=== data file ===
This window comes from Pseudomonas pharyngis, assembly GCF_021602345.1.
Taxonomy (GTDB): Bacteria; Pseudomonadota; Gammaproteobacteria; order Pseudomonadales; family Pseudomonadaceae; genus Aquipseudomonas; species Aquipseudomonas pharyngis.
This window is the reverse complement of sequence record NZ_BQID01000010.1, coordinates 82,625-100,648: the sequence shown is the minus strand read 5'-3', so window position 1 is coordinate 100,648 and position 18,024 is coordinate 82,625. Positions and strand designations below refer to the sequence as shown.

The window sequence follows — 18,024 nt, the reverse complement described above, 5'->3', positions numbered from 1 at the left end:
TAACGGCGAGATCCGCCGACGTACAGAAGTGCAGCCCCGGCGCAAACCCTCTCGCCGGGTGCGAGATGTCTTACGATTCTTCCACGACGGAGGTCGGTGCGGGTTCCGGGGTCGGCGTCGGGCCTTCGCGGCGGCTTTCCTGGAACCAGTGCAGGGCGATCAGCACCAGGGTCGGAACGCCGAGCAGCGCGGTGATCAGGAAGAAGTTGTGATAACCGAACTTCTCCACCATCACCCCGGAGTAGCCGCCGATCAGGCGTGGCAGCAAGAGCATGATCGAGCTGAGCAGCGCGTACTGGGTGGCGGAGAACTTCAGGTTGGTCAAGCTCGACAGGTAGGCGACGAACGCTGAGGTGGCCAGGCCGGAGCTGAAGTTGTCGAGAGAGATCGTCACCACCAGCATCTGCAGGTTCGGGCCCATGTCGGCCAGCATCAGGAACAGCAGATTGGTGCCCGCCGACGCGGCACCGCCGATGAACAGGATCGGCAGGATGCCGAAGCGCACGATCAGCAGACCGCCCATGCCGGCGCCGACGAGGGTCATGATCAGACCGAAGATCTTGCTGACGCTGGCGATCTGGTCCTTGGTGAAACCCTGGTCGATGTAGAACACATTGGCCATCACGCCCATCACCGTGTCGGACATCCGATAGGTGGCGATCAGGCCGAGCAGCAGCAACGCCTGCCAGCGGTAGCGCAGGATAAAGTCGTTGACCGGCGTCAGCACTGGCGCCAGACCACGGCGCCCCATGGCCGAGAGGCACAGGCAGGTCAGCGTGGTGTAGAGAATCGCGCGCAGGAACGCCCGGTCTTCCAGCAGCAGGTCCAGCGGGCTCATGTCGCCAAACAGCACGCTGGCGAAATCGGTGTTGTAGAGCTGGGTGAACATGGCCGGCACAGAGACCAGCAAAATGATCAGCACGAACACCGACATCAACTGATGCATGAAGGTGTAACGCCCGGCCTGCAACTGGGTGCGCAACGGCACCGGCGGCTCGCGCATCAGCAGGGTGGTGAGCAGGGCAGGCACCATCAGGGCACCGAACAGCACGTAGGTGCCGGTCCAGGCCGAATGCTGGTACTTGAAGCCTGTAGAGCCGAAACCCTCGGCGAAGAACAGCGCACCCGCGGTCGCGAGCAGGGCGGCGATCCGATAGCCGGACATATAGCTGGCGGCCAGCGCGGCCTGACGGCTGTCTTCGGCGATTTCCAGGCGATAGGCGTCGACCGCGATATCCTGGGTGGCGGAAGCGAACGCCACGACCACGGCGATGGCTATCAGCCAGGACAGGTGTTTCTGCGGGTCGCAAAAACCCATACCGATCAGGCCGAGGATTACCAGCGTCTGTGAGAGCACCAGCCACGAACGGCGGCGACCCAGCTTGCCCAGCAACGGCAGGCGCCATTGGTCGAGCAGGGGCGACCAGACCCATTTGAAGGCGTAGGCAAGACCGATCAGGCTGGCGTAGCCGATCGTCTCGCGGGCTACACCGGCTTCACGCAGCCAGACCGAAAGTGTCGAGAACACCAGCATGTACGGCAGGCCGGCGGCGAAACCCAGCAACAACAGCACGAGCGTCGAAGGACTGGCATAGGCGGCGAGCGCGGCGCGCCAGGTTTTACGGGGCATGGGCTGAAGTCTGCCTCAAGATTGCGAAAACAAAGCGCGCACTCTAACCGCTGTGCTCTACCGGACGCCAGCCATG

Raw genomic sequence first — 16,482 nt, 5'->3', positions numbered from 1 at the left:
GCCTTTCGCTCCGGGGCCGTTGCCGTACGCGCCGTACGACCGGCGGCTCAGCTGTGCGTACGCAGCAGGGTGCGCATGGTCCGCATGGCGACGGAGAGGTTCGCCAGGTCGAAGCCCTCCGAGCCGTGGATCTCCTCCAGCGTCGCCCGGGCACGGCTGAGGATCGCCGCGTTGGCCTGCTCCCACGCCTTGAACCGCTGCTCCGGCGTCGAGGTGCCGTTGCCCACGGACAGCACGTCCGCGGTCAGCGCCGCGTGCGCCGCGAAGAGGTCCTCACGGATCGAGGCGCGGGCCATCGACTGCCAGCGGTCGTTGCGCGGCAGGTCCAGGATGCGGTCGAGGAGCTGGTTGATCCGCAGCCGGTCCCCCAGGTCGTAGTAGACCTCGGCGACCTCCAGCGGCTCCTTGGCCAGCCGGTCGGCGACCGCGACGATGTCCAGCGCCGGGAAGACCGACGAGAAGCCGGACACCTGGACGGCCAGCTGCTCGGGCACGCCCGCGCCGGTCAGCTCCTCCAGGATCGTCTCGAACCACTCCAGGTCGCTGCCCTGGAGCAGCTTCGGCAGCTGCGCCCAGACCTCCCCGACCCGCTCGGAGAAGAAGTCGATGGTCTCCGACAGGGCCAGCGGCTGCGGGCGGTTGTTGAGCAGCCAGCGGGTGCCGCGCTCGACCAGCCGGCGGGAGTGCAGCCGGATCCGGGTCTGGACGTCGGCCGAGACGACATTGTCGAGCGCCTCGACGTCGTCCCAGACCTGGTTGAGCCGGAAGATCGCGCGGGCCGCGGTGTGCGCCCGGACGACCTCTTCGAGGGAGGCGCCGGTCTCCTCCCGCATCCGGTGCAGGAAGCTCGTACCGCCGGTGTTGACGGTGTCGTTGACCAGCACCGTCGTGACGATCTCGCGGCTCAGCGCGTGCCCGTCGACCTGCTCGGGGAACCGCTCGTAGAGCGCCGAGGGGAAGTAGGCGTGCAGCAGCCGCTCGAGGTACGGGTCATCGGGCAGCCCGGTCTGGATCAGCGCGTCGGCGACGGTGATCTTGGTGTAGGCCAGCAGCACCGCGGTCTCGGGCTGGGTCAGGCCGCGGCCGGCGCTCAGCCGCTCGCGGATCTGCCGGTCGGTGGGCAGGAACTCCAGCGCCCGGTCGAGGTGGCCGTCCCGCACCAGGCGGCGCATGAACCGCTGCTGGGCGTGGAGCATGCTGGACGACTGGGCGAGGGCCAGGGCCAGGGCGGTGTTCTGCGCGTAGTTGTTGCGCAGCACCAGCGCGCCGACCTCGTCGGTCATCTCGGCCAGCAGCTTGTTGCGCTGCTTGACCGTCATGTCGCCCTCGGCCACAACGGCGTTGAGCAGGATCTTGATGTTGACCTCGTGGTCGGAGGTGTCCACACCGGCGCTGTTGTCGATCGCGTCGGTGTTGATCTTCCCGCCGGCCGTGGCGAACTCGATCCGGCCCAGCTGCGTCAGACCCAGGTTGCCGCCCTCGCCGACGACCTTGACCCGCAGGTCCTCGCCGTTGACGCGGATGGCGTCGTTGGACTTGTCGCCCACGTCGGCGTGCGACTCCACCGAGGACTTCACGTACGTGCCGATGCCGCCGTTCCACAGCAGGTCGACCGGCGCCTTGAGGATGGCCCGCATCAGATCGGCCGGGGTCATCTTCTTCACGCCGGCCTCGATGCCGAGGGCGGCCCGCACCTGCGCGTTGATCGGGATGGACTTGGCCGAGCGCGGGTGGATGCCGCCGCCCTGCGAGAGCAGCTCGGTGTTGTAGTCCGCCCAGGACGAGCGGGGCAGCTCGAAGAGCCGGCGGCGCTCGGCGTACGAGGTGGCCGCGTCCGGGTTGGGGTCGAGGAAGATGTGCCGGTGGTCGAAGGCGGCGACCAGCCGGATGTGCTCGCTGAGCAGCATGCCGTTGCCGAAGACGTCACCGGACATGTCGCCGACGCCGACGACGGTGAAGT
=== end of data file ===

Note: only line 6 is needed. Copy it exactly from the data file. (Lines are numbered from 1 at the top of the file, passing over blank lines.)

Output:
Raw genomic sequence first — 16,482 nt, 5'->3', positions numbered from 1 at the left: